Let Us Write Together

You are loud today, world.

This is not a week when I can even try to defy you, blot you out or forget you.

There is no muffling the parts of your voice that shriek at me not to write. That tell me it won’t matter, that any story I tell is unimportant. That thinking about the projects I cherish is shallow and self-absorbed.

You are here in the room with me, humming and babbling and singing.

So get comfortable.

I have found extra chairs.

Sit here, pandemic.

Read over my shoulder, climate change.

Correct my spelling, cruelty. Play with my paper clips, ignorance. Have a mint, fear.

Let us write together.

The Sin of Happiness

I have a secret. A dirty, dirty secret. One that’s been embarrassing me more than my drug addiction, or mental illness, or other general faults and vulnerabilities.

I’m happy.

Writing that makes me immediately feel the need to write that I’m also sad, frustrated, angry, worried, afraid, et cætera. As is normal for the times we are living in. And those things are true.

But, at certain moments, I’m happy. And when I am—here’s the REALLY embarrassing part—I think I’m happier than I’ve ever been in my life.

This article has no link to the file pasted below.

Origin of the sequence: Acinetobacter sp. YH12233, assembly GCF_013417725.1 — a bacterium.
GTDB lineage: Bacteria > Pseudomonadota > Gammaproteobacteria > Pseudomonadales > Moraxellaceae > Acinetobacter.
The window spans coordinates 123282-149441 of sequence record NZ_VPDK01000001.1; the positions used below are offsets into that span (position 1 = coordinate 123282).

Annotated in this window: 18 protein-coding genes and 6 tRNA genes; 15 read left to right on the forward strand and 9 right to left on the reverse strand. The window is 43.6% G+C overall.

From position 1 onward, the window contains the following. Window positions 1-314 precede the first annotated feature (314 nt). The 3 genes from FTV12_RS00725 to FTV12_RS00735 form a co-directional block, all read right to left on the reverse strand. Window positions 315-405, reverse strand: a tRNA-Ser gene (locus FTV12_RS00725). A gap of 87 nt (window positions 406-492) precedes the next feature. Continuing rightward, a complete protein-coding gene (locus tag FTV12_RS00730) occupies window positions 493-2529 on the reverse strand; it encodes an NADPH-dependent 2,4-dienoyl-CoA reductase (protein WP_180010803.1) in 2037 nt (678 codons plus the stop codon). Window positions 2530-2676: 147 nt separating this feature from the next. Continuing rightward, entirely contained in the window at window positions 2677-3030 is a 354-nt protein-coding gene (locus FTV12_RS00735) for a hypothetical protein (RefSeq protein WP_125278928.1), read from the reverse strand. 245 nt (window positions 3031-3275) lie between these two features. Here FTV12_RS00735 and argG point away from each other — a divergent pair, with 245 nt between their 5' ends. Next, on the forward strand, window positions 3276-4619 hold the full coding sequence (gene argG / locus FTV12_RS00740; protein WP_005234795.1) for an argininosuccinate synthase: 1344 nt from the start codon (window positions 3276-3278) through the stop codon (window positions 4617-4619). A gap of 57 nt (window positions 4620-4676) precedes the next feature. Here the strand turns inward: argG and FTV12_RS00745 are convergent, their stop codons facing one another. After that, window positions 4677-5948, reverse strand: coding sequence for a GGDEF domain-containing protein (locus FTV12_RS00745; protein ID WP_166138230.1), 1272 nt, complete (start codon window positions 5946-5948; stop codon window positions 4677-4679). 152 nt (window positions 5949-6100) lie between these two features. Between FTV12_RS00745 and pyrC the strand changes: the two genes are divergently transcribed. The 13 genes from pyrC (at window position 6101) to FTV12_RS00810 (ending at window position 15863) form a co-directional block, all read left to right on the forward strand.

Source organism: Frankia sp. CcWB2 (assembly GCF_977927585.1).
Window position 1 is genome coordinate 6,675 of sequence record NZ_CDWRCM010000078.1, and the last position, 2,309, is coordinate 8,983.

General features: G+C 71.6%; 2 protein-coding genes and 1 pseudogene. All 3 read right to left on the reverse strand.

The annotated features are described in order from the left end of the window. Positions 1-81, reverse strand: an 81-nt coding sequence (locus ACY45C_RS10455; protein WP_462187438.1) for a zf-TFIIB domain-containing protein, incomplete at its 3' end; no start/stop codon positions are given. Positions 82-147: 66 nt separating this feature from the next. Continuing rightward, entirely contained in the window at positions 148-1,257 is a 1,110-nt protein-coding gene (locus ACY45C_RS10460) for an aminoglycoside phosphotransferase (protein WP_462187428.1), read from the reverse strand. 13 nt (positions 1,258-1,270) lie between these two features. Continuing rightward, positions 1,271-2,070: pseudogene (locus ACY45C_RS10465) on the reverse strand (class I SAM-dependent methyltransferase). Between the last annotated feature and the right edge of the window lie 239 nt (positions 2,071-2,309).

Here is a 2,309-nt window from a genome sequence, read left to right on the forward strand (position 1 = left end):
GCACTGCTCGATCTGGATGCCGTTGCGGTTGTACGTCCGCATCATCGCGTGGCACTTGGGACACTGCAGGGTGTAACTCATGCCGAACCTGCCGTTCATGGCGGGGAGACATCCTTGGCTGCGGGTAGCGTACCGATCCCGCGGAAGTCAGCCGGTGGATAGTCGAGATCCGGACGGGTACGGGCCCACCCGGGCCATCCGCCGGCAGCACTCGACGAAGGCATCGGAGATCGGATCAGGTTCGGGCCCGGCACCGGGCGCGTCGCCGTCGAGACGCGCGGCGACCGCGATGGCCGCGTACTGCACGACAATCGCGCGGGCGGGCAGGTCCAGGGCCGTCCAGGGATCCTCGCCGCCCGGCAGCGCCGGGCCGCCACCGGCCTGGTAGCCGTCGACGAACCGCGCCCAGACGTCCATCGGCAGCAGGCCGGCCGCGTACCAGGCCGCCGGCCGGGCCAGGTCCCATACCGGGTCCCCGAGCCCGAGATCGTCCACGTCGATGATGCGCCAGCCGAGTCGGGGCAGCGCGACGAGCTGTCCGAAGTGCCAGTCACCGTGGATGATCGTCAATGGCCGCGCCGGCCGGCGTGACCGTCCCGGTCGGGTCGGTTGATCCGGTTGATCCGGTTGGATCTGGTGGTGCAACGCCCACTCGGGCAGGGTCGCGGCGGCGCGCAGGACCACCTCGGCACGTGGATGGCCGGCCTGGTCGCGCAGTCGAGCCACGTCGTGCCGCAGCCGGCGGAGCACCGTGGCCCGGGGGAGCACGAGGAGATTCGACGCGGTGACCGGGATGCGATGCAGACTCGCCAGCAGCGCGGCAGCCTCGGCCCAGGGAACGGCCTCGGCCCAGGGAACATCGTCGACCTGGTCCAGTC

The last five years have brought a flowering of creativity and the growth of a completely illogical degree of self-acceptance. Never total, never unchallenged, but there.

As the world goes to shit around me, I’m having fleeting experiences of joy and wholeness. My superego tries to tell me I’m shallow and self-absorbed for feeling these things. My heart is not listening.

Tear It Apart

So I’ve written something. Do I have the guts to rip it apart and put it together a new way? Or more than one new way?

The workshop I went to a few days ago talked about this. It was interesting to hear–although I’ve read a lot about revising poems, I’m not as exposed to writers talking about how to revise a short story or book. Joshua Mohr, the instructor, wasn’t shy about suggesting big changes instead of just small ones.